But, just to contradict what I have said above I have started to tell people. Initially just my closest mates but more recently other people who I suspect may be having similar problems or who I see often enough that I don't want them to start nudging each other should I not drink. Or those I fear will one day casually raise the "So when are you two going to have children?" topic. I'm pre-empting. And so far, its been positive.

The responses I have had have generally been supportive without seeing it as a green light for intrusive questions and it has felt like a weight off my mind. Turns out I should credit the folk I know with a bit more tact, and empathy.

One person I told recently was my Dad. Anyone who has been reading this blog for a while will know that a) I have been teetering on the edge of talking to him about this for ages and b) my Mum died when I was 15 so he has to deal with the emotional baggage of his three daughters as well as the more conventional DIY-expert/ plumber/ electrician Dad role.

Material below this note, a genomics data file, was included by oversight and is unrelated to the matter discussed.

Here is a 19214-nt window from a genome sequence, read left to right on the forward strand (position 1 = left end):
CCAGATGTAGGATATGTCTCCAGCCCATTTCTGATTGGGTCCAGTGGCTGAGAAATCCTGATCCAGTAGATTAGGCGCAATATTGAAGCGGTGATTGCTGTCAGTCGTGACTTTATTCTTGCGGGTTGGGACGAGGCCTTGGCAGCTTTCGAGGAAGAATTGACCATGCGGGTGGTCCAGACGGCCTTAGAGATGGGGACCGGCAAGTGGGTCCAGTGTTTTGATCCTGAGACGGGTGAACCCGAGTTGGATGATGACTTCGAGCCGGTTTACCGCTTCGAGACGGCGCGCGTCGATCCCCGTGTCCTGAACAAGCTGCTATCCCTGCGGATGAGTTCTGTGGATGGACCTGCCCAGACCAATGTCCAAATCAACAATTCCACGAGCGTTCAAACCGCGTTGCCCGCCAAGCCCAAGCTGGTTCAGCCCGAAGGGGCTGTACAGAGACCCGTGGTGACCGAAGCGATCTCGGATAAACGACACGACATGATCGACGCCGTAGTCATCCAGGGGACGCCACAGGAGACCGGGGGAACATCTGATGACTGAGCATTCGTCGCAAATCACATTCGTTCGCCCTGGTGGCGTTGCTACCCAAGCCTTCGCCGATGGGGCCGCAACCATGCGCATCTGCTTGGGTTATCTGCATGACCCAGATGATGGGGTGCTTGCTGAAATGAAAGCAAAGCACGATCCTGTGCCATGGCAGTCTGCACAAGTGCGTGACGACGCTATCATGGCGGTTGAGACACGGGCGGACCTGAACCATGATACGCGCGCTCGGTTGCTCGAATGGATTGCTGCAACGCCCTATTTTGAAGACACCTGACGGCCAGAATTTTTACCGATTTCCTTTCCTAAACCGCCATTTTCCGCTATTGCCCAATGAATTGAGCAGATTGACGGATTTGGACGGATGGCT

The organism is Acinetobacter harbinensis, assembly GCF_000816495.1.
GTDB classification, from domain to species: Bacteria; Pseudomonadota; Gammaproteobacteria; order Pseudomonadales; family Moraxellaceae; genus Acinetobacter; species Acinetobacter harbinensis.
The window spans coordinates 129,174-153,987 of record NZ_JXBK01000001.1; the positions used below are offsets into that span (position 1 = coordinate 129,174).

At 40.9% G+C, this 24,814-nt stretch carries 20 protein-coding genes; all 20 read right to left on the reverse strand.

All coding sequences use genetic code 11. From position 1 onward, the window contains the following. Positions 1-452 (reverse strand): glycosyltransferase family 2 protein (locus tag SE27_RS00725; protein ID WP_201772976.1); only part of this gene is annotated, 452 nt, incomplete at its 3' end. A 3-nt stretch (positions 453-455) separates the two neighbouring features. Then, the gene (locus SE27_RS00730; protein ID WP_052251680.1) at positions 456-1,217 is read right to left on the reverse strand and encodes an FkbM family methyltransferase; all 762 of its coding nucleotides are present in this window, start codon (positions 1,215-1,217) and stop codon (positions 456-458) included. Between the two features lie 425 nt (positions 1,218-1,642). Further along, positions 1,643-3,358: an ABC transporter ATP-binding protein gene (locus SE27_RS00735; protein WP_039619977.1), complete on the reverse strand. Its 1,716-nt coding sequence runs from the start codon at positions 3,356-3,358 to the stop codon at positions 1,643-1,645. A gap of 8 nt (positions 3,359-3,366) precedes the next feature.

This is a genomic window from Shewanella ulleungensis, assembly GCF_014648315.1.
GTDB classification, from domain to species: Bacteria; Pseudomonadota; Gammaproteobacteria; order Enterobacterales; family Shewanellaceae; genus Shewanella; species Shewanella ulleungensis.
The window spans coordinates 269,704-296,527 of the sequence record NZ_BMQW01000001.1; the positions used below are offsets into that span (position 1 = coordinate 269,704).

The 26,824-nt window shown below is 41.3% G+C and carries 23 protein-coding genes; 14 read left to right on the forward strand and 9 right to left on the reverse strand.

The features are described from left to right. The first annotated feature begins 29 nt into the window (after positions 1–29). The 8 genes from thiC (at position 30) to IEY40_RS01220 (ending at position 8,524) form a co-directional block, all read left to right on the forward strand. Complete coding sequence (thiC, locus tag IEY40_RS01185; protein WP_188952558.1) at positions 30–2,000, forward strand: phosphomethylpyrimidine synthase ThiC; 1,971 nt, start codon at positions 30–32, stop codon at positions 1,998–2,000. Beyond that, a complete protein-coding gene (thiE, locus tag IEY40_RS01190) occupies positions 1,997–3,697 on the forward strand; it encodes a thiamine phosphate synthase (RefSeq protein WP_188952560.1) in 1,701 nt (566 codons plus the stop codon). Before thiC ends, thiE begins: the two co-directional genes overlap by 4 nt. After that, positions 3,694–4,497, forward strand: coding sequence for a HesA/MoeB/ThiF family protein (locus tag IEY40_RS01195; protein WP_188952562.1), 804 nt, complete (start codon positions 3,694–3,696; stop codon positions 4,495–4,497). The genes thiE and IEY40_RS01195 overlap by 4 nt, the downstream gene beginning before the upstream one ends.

So back in September (I know its taken a while to blog about it) I had a work meeting in a town near my Dad's so I took the opportunity to stay with him the night before. His wife was staying with a friend so it was the first time in years there have just been the two of us, no partners, no siblings.

He took me out for dinner and, in a very calm, unemotional way, I told him exactly what was going on; what tests I'd had; what the results were; our next steps. And my dears, this is the phenomenal bit, I managed to have the whole conversation without even alluding the the fact that I have sex with my husband, there are somethings a father never needs to confront.

He was brilliant. Only one blip when he suggested that maybe if I "didn't worry so much about it, it would happen". Deep breath. Explain how I have had irregular periods all of my life (I gloss over the period I was on the pill, see above, he doesn't need to know), so there is clearly something 'up', and anyway I wasn't worried at the start.